The Leech Lake Band of Ojibwe on Tuesday slammed a judge's recommendation that Enbridge's proposed new Line 3 oil pipeline should follow the current Line 3's route, which crosses the band's reservation.
Administrative Law Judge Ann O'Reilly issued a report Monday saying that Enbridge should be allowed to build the controversial new Line 3, but not on the company's proposed new route. Rather, O'Reilly recommended that the new Line 3 be built along the same corridor that hosts six Enbridge pipelines running across northern Minnesota.
She also recommended that Enbridge remove the aging and corroding old Line 3 and essentially drop a new pipeline in its place.
The Leech Lake band has been adamantly against a new Line 3 on its land.
"The judge has made this horrific recommendation without even holding a single hearing on the Leech Lake Reservation and gave a recommendation on a route that has not had the same environmental review [as Enbridge's preferred route]," the band said in a statement.
O'Reilly's recommendation, the band added, "further drives the message that it is OK to put pipelines on reservations and that risk is acceptable."
The Public Utilities Commission (PUC) is scheduled in late June to decide the fate of the $2.6 billion new Line 3 project, as well as its route. However, pipeline right-of-way issues on Indian reservations are governed by federal law, so it's unlikely the PUC could force an on-reservation solution.
Calgary, Alberta-based Enbridge has declined to comment on O'Reilly's routing recommendation, but it's likely not happy, either. First, the company has rejected the notion of extracting the old Line 3, an expensive proposition. And second, Enbridge chose its new route partly because it doesn't cross any Indian reservations.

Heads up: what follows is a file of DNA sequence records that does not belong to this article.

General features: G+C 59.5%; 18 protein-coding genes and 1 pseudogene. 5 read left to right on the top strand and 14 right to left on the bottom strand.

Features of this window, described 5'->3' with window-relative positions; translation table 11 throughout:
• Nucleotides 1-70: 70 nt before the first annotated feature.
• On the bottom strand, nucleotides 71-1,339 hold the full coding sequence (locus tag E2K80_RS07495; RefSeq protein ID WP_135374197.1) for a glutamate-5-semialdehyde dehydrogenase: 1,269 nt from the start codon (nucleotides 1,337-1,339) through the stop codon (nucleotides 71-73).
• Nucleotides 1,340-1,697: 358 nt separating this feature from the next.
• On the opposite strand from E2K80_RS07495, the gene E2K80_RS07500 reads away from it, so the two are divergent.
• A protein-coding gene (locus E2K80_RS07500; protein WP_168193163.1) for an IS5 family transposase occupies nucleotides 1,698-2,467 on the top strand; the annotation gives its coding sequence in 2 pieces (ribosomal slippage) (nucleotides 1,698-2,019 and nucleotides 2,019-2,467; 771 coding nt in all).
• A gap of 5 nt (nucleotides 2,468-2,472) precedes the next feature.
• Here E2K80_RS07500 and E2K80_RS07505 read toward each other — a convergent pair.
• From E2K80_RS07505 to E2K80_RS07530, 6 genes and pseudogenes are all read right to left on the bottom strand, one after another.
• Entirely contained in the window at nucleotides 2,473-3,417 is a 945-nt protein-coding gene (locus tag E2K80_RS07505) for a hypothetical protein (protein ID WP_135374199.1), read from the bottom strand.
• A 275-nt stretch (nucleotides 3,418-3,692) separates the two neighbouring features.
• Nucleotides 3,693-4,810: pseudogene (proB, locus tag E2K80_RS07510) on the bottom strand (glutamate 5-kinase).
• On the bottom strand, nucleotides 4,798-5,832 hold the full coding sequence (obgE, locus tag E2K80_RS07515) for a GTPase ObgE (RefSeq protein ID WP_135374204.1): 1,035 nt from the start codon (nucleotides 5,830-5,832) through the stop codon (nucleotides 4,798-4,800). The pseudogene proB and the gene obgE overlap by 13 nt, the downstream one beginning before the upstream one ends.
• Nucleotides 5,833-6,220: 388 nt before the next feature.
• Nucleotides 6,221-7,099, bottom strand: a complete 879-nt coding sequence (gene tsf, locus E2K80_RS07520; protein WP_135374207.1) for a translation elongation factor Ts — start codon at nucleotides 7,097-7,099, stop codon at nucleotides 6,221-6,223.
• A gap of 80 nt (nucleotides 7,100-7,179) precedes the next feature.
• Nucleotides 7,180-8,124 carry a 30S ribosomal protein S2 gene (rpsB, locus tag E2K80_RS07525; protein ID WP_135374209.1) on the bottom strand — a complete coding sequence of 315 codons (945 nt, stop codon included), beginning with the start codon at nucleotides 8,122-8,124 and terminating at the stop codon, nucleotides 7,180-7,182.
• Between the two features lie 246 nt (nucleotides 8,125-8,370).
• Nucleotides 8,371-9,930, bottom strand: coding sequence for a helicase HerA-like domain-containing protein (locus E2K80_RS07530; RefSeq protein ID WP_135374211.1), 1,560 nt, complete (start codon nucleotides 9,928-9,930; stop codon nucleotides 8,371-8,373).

Leech Lake said in the statement that it rejected an Enbridge overture in 2012 to build a new pipeline on its land. In November, the Leech Lake Tribal Council passed a resolution that, among other things, warned that "any attempt to cross the Leech Lake Reservation [with a pipeline] will lead to conflict."
Enbridge's proposed route for new Line 3 would follow the current pipeline corridor to Clearbrook, Minn., but then jut south to Park Rapids before heading east to Superior, Wis. Environmentalists and Indian groups oppose the new route, saying it exposes a new region of lakes, rivers, and wild rice waters to degradation from oil spills.
O'Reilly essentially acknowledged that argument, saying that while Enbridge had demonstrated its need for a new Line 3, the company hasn't proved that the new route's "consequences to society" would be outweighed by the benefits.
In her report, O'Reilly acknowledged the opposition of both the Leech Lake and Fond du Lac bands to a new Line 3 crossing their reservations. The current Line 3 traverses 46 miles of Leech Lake and 11 miles of Fond du Lac.
Both tribes signed new landmark right-of-way agreements with Enbridge in 2009, when the company built two new pipelines across Minnesota. Historically, tribes received a pittance for pipeline rights of way: Enbridge's corporate predecessor in 1962 paid $6,400 for a 50-year easement across both Leech Lake and Fond du Lac, according to the judge's report.
In the 2009 agreements, which established new 20-year easements, Leech Lake received around $10 million and Fond du Lac is believed to have received about $17 million. Fond du Lac did not respond to a request for comment.
In her report, O'Reilly wrote that under the 2009 Fond du Lac agreement, Enbridge has the right to replace its existing Line 3 within its right of way until 2029. But no such clause exists in the Leech Lake agreement.
O'Reilly wrote that Enbridge will have to renegotiate tribal rights of way for all of its Minnesota pipelines by 2029, so it could include bargaining for a new Line 3. She acknowledged the difficulty of such a task but wrote that it's not "an impossibility."